Nick Bilton's upcoming book on the history of Twitter has dug up a number of secrets about the platform, including Mark Zuckerberg's extensive attempts to buy the microblogging platform in 2009. According to an excerpt published in The New York Times Magazine, Steve Ballmer, Mark Zuckerberg and Al Gore all approached former CEO Ev Williams about a possible deal, although Zuckerberg went a step further, attempting to hire co-founder Jack Dorsey after he left the company.
"The greatest product Jack Dorsey ever made was Jack Dorsey."
The excerpt also reveals a bitter struggle over control of the company and credit as "founder" of the platform. Bilton sheds light on Noah Glass, a co-founder who made crucial early contributions to the platform before being surreptitiously pushed out by Jack Dorsey. Dorsey draws fire for his distracted management style, including taking classes at a local fashion school during his tenure as CEO. As Williams reportedly told him, "You can either be a dressmaker or the CEO of Twitter, but you can't be both." Within a year, Williams replaced Dorsey as CEO.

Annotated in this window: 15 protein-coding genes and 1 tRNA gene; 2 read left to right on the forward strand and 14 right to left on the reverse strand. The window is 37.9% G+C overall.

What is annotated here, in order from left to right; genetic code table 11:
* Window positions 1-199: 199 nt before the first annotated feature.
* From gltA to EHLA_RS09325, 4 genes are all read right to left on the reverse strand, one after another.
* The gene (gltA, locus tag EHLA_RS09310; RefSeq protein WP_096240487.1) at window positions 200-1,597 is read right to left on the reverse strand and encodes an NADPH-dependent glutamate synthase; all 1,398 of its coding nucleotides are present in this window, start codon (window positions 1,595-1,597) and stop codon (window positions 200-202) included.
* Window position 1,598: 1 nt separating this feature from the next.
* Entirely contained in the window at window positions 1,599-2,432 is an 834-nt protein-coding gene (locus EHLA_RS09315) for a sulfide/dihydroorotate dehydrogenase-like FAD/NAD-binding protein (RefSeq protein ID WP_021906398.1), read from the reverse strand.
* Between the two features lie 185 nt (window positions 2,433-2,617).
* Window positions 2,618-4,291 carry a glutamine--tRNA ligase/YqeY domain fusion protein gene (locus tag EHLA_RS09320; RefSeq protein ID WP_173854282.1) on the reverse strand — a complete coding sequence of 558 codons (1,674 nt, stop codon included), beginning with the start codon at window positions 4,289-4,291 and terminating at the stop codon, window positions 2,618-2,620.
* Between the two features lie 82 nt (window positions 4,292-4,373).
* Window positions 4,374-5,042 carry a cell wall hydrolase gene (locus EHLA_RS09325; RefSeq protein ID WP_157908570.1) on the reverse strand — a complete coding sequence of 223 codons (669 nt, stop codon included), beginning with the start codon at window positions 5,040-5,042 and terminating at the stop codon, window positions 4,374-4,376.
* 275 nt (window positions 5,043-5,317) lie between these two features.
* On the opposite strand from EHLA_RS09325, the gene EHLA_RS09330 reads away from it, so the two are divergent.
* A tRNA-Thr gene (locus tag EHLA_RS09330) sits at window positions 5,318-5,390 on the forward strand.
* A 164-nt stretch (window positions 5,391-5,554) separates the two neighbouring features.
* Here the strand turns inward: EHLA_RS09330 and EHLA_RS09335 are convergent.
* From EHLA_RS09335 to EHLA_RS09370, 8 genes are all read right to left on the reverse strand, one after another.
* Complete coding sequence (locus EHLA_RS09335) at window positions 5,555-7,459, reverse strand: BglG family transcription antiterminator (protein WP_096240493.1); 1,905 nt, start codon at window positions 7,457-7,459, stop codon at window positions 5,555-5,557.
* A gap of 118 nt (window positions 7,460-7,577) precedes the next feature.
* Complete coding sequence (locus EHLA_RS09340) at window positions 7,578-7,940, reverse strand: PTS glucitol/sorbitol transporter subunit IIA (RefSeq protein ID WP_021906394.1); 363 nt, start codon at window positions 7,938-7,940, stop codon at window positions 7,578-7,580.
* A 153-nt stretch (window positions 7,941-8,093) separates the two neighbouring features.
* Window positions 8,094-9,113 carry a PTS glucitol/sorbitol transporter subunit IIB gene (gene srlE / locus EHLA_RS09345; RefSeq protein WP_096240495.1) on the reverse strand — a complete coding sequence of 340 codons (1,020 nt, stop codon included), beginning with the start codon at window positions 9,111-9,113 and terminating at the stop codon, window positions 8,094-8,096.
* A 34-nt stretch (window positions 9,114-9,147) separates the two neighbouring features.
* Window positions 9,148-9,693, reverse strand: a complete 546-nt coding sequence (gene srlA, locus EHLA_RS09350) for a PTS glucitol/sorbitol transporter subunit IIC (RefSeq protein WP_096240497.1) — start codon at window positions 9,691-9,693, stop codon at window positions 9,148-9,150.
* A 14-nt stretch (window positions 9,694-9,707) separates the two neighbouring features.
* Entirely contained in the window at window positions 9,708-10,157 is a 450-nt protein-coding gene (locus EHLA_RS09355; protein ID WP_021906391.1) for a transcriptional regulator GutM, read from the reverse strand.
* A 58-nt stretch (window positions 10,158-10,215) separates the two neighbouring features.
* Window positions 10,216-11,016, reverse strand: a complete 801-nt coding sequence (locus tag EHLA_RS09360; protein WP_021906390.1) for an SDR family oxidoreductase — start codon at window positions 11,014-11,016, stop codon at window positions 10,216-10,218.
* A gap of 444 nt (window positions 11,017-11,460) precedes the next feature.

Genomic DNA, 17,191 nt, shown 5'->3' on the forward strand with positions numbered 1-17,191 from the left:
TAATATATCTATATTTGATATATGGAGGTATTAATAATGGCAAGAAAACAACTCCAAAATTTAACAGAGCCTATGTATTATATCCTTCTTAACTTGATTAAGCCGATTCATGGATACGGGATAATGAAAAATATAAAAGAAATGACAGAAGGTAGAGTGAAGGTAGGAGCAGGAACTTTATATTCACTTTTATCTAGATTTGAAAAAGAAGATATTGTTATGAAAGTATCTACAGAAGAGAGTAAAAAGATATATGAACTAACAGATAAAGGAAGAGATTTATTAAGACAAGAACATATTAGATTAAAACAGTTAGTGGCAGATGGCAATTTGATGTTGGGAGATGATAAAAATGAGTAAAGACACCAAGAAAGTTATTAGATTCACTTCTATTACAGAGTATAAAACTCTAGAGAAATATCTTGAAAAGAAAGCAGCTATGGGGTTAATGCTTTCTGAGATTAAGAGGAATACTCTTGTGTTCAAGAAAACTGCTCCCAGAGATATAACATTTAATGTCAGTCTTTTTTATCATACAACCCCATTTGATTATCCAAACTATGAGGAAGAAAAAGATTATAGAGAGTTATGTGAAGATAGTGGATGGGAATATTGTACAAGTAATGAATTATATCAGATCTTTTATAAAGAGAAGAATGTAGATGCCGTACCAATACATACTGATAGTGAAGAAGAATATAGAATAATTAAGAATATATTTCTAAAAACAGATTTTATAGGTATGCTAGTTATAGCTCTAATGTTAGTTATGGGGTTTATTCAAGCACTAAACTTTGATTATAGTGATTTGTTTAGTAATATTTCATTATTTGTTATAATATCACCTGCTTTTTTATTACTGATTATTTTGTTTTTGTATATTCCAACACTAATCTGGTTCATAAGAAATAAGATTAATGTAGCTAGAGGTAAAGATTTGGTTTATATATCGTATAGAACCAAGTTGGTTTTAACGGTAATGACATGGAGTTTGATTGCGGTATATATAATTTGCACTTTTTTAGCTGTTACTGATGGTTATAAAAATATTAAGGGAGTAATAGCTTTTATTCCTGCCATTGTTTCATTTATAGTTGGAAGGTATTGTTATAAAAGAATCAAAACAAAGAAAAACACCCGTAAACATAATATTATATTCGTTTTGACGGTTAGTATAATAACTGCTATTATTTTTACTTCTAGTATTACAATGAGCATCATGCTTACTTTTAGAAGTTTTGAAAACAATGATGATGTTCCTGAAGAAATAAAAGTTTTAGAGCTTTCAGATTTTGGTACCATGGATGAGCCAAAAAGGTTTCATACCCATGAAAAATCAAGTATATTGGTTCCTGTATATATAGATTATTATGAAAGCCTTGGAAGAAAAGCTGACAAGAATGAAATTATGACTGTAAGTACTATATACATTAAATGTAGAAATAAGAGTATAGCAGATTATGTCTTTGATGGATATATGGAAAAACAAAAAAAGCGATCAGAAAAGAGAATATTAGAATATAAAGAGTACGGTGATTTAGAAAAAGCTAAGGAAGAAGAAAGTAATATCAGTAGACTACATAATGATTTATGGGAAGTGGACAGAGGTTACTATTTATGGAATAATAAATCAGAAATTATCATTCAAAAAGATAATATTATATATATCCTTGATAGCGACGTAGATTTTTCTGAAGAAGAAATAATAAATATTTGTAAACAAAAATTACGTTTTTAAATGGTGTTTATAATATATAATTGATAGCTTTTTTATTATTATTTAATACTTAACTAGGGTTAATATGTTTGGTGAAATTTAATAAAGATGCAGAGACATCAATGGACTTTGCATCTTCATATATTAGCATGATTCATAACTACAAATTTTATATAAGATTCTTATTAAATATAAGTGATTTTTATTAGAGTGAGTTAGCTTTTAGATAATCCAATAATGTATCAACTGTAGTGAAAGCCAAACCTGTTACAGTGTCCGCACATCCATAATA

But through canny press relations and a keen understanding of the Silicon Valley mythos, Dorsey managed to cement his status as founder and ideological leader of Twitter, allowing him to regain power in the company after Williams lost favor with the board. In the upcoming IPO, Dorsey stands to make as much as half a billion dollars, while Glass has been written out almost entirely. As one employee told Bilton, "The greatest product Jack Dorsey ever made was Jack Dorsey."